- Steroids (prednisone, prednisolone, dexamethasone)
- Cytarabine (Ara-c)
Chemotherapy is often given directly into a vein (IV) but if lymphoma is present in the cerebrospinal fluid (CSF), chemotherapy may be given directly into the spinal fluid during a lumbar puncture (LP). This is called intrathecal chemotherapy. It is given along with standard chemotherapy, even when lymphoma cells are not seen in the spinal fluid during the initial staging evaluation. Intrathecal chemotherapy is used preventatively to decrease the risk of the lymphoma coming back in the central nervous system.
One of the most important aspects of the treatment process is monitoring the individual patient's response. While we know what medicines work for most children with NHL, currently we cannot predict with complete certainty which lymphomas will respond. During treatment, the oncology team will get imaging tests (mostly CT scans and sometimes PET scans) to see how well the lymphoma is responding. If the response is slow or not complete, changes to the treatment plan may be made.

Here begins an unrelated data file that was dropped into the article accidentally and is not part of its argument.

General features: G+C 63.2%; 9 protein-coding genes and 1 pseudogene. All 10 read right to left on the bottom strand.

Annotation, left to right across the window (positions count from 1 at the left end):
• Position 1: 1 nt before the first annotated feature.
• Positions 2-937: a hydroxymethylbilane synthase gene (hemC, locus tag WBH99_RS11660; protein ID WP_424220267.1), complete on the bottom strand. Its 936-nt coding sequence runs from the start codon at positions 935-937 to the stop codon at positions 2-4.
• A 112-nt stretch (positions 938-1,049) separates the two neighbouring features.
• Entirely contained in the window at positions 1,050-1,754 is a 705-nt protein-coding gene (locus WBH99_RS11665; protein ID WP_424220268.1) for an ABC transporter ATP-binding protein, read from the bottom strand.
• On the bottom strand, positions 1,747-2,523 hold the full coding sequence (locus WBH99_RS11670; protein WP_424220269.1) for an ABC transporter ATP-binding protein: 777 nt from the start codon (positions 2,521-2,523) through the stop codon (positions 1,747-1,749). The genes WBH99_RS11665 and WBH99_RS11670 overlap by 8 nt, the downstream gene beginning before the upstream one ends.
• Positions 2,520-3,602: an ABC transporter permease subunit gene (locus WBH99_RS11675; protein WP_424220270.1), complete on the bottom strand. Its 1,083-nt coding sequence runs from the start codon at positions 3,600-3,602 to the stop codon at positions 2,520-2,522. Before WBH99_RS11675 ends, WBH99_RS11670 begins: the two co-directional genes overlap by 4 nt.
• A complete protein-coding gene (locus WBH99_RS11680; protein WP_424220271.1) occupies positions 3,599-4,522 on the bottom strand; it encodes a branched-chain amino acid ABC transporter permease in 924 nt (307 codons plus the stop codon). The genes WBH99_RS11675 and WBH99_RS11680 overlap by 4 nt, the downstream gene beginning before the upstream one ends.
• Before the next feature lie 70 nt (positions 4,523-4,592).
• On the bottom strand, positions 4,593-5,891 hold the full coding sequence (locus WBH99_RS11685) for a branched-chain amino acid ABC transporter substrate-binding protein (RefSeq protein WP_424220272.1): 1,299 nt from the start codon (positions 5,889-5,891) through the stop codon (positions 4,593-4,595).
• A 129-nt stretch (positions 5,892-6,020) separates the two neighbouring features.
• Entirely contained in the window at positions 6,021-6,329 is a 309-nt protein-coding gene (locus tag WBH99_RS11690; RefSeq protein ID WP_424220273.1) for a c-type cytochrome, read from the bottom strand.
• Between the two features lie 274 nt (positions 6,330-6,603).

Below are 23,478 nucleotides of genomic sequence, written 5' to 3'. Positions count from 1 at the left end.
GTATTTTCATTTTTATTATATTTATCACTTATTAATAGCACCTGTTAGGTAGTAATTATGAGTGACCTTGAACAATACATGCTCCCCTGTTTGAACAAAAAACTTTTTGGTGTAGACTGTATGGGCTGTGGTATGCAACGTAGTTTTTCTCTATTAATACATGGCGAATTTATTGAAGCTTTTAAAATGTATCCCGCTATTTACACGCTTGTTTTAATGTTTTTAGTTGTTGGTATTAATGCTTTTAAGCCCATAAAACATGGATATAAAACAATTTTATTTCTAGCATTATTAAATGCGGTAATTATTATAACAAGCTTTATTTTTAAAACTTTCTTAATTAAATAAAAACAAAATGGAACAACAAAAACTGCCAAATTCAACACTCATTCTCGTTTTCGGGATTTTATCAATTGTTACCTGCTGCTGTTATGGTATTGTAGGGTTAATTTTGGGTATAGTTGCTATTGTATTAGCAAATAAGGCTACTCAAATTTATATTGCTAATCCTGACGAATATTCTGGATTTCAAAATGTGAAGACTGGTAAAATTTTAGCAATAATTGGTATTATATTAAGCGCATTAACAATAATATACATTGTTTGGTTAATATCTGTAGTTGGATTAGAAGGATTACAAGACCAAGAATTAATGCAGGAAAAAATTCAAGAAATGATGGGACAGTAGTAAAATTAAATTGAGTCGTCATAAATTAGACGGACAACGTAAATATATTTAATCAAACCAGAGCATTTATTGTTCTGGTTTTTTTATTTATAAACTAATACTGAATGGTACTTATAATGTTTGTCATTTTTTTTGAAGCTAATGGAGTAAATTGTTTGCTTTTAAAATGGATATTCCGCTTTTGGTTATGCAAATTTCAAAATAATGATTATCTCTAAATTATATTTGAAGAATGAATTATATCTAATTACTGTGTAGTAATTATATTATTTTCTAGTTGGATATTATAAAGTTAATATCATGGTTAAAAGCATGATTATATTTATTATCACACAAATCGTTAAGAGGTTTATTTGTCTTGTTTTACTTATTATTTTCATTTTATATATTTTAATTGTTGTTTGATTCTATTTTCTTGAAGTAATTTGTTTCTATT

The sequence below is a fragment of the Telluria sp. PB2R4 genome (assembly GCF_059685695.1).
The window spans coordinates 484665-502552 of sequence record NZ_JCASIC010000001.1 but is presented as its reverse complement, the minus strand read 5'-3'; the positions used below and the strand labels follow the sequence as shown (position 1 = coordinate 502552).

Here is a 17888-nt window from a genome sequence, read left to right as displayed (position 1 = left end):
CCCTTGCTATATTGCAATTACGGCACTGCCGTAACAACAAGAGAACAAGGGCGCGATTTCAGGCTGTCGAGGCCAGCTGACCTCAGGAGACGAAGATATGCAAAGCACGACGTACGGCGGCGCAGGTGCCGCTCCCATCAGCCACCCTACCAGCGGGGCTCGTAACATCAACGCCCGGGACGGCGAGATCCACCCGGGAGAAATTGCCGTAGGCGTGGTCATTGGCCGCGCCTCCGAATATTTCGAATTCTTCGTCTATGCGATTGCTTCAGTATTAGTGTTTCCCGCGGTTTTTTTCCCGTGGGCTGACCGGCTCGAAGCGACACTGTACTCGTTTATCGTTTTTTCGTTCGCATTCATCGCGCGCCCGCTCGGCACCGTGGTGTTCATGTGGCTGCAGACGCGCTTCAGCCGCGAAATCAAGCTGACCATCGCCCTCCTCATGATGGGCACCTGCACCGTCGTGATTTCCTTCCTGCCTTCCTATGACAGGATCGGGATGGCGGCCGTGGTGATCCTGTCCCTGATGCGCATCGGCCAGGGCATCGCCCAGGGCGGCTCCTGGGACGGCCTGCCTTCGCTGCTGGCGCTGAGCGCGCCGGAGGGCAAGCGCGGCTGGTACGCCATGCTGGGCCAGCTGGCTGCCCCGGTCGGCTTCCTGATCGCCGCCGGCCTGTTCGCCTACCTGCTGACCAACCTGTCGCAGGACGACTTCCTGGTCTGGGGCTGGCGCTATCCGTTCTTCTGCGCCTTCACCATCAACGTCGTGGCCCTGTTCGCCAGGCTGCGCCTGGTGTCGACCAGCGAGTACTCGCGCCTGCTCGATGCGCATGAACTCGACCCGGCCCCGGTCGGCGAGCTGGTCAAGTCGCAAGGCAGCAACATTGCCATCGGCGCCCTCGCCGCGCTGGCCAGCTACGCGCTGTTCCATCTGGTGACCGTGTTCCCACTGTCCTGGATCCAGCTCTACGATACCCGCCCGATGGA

What if NHL comes back after treatment?
After therapy is over, children who have been treated for NHL are monitored every several months with labs, imaging tests, and physical examinations to determine if the lymphoma is coming back (relapsing). The highest risk for relapse is in the first two years after the end of treatment, but can occur later. Relapsed NHL can be harder to treat and get to remission than initial NHL, and typically involves more intensive therapy—often with different medications than those used at first. If another remission is achieved, many patients will require a bone marrow transplant and radiation. The bone marrow transplant will either use the patient's own cells to help them recover from very high doses of chemotherapy (autologous transplant) or bone marrow cells from another person (allogeneic transplant). The choice of whether to use bone marrow transplant and which type is highly individualized, and depends on the subtype of NHL, the timing of relapse, response to treatment, availability of donors, among many others.